Sediment Jar

You will need: Clear jar (glass or plastic - we used the one from the experiment on monday), soil, spade, waterFind a place to scoop up some soil. Make sure it is okay to take the soil from this spot. {Don’t dig up your pretty flowers.} Choose a spot that will have various kinds of soil. Your garden probably isn’t the best location.

Find a place to dig up some soil. Choose a spot that will have various kinds of soil. Your garden might be ok, but you will need to take a spade of lots of different levels of soil - dig a deep hole! Its also great if you can go to a nearby field or a woodland - you will see different results. Fill your jar about half full with soil. Take the jar home ready for the experiment.

Once home, fill the rest of your jar up with water. If it has a lid, pop it on and shake hard. Ours didn't have a lid, so we did a lot of stirring with a stick to make our soil potion. Now leave it somewhere you can see it... it starts to separate slowly and it's interesting to revisit a few times. Ours took 24 hours to separate properly.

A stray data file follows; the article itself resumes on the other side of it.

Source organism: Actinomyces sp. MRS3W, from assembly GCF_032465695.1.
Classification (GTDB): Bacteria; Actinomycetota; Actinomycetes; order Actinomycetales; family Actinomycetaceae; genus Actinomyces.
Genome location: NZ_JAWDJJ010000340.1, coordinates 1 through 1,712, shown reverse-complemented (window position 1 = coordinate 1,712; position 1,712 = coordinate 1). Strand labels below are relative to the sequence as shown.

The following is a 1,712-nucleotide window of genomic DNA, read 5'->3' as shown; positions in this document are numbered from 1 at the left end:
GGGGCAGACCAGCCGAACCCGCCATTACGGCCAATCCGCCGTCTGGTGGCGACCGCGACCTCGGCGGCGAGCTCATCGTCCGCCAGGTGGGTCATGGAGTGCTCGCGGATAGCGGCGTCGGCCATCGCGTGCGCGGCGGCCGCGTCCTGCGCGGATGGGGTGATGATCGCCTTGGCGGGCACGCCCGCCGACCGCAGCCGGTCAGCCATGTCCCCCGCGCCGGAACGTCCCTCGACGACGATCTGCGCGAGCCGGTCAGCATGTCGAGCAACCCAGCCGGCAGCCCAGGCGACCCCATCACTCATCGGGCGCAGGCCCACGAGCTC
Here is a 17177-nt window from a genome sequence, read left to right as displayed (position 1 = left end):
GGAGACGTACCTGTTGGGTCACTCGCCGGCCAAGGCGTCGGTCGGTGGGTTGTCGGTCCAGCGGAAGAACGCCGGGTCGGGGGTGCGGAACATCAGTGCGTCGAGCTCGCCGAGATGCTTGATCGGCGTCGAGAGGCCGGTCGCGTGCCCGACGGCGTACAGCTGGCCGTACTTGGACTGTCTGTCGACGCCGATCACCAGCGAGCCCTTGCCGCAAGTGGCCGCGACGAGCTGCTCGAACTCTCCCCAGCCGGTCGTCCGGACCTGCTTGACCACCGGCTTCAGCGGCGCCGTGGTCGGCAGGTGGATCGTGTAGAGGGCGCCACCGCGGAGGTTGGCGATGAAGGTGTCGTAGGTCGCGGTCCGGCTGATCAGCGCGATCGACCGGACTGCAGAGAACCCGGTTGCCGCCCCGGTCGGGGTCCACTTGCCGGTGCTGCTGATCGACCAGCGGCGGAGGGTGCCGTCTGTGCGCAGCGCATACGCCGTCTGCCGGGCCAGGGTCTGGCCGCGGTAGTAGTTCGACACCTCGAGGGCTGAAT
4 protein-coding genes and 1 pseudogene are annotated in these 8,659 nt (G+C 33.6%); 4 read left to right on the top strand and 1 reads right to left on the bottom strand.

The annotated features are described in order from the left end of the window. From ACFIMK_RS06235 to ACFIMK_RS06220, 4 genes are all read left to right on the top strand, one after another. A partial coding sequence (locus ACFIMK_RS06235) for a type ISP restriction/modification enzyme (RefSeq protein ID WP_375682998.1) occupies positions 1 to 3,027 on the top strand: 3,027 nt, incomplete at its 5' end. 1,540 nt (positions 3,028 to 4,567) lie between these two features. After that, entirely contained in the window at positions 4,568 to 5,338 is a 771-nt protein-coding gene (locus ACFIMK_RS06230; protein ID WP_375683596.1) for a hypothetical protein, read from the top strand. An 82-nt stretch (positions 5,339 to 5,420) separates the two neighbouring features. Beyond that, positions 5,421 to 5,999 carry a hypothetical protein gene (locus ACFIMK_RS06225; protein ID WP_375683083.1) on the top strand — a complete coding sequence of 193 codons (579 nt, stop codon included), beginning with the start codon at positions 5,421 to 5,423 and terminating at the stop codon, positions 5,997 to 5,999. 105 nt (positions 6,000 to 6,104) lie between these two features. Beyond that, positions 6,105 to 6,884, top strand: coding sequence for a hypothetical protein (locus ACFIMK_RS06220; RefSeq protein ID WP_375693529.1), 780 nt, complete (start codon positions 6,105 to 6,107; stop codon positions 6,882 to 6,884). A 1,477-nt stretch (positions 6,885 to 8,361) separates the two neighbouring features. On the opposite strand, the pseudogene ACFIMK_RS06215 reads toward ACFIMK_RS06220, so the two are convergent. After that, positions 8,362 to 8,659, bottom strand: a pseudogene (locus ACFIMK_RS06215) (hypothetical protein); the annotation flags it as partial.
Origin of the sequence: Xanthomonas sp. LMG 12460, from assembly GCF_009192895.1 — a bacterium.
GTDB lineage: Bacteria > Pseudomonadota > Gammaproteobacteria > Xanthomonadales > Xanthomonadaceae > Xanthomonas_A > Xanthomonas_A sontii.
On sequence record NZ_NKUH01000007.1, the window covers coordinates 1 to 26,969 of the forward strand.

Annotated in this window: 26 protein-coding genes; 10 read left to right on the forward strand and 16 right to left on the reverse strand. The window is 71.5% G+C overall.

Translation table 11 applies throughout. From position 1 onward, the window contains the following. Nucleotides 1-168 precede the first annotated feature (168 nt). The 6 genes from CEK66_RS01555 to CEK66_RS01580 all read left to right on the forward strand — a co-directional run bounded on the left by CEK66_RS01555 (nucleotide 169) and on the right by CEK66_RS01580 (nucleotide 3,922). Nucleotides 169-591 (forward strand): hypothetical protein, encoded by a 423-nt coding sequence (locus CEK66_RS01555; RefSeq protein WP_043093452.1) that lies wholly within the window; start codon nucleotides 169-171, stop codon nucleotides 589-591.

Things that you might want to note: The sediment will form layers in the jar. The largest (heaviest) sediment sink in the water first. As time goes on, more and more sediment sink in the water. At the bottom of the jar, you’ll see gravel (stones). Next, you’ll see sand, then silt, then clay, then rotting leaves/wood.

The types of sediment are named based on their particle size. The smaller (lighter) sediment are at the top of the jar. The amount of each type of sediment depends on what type of soil you have.

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